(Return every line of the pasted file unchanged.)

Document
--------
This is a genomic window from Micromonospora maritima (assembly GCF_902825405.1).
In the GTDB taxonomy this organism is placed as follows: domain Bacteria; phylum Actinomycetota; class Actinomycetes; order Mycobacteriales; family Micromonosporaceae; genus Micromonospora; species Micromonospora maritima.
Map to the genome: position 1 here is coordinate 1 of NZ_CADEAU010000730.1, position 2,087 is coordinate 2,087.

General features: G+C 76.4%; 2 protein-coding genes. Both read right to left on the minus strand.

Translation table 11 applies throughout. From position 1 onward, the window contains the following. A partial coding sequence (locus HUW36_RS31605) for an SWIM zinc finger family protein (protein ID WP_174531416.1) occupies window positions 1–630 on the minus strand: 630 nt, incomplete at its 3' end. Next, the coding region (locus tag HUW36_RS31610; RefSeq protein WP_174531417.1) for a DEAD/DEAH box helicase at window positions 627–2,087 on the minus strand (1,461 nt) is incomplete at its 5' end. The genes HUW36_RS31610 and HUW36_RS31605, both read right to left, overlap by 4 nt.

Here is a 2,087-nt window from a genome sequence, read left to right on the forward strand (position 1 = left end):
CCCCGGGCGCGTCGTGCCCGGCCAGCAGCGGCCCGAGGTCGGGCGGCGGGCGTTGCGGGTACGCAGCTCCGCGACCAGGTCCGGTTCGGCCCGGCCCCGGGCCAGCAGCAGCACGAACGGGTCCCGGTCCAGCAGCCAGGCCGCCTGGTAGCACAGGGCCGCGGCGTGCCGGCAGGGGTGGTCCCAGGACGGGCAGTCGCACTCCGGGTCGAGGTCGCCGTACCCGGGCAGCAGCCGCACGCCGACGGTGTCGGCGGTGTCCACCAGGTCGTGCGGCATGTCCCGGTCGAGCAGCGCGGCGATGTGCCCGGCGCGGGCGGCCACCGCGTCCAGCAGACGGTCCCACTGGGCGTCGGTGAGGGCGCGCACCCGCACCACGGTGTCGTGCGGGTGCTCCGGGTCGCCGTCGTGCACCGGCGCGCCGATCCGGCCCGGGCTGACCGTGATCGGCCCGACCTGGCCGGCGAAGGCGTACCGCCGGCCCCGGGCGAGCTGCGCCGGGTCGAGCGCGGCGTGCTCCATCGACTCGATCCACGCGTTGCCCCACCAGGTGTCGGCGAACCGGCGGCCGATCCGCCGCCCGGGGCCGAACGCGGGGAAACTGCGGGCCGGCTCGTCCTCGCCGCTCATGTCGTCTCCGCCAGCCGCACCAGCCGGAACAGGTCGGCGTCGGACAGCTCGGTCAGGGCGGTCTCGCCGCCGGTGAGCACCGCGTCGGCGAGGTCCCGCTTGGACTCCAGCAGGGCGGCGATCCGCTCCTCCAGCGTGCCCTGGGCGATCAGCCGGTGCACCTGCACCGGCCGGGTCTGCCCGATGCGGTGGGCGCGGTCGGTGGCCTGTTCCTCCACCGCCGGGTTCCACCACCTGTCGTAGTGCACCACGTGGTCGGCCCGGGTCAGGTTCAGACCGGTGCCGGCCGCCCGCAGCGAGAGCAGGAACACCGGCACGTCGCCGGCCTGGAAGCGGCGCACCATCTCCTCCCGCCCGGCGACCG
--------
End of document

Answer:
This is a genomic window from Micromonospora maritima (assembly GCF_902825405.1).
In the GTDB taxonomy this organism is placed as follows: domain Bacteria; phylum Actinomycetota; class Actinomycetes; order Mycobacteriales; family Micromonosporaceae; genus Micromonospora; species Micromonospora maritima.
Map to the genome: position 1 here is coordinate 1 of NZ_CADEAU010000730.1, position 2,087 is coordinate 2,087.

General features: G+C 76.4%; 2 protein-coding genes. Both read right to left on the minus strand.

Translation table 11 applies throughout. From position 1 onward, the window contains the following. A partial coding sequence (locus HUW36_RS31605) for an SWIM zinc finger family protein (protein ID WP_174531416.1) occupies window positions 1–630 on the minus strand: 630 nt, incomplete at its 3' end. Next, the coding region (locus tag HUW36_RS31610; RefSeq protein WP_174531417.1) for a DEAD/DEAH box helicase at window positions 627–2,087 on the minus strand (1,461 nt) is incomplete at its 5' end. The genes HUW36_RS31610 and HUW36_RS31605, both read right to left, overlap by 4 nt.

Here is a 2,087-nt window from a genome sequence, read left to right on the forward strand (position 1 = left end):
CCCCGGGCGCGTCGTGCCCGGCCAGCAGCGGCCCGAGGTCGGGCGGCGGGCGTTGCGGGTACGCAGCTCCGCGACCAGGTCCGGTTCGGCCCGGCCCCGGGCCAGCAGCAGCACGAACGGGTCCCGGTCCAGCAGCCAGGCCGCCTGGTAGCACAGGGCCGCGGCGTGCCGGCAGGGGTGGTCCCAGGACGGGCAGTCGCACTCCGGGTCGAGGTCGCCGTACCCGGGCAGCAGCCGCACGCCGACGGTGTCGGCGGTGTCCACCAGGTCGTGCGGCATGTCCCGGTCGAGCAGCGCGGCGATGTGCCCGGCGCGGGCGGCCACCGCGTCCAGCAGACGGTCCCACTGGGCGTCGGTGAGGGCGCGCACCCGCACCACGGTGTCGTGCGGGTGCTCCGGGTCGCCGTCGTGCACCGGCGCGCCGATCCGGCCCGGGCTGACCGTGATCGGCCCGACCTGGCCGGCGAAGGCGTACCGCCGGCCCCGGGCGAGCTGCGCCGGGTCGAGCGCGGCGTGCTCCATCGACTCGATCCACGCGTTGCCCCACCAGGTGTCGGCGAACCGGCGGCCGATCCGCCGCCCGGGGCCGAACGCGGGGAAACTGCGGGCCGGCTCGTCCTCGCCGCTCATGTCGTCTCCGCCAGCCGCACCAGCCGGAACAGGTCGGCGTCGGACAGCTCGGTCAGGGCGGTCTCGCCGCCGGTGAGCACCGCGTCGGCGAGGTCCCGCTTGGACTCCAGCAGGGCGGCGATCCGCTCCTCCAGCGTGCCCTGGGCGATCAGCCGGTGCACCTGCACCGGCCGGGTCTGCCCGATGCGGTGGGCGCGGTCGGTGGCCTGTTCCTCCACCGCCGGGTTCCACCACCTGTCGTAGTGCACCACGTGGTCGGCCCGGGTCAGGTTCAGACCGGTGCCGGCCGCCCGCAGCGAGAGCAGGAACACCGGCACGTCGCCGGCCTGGAAGCGGCGCACCATCTCCTCCCGCCCGGCGACCG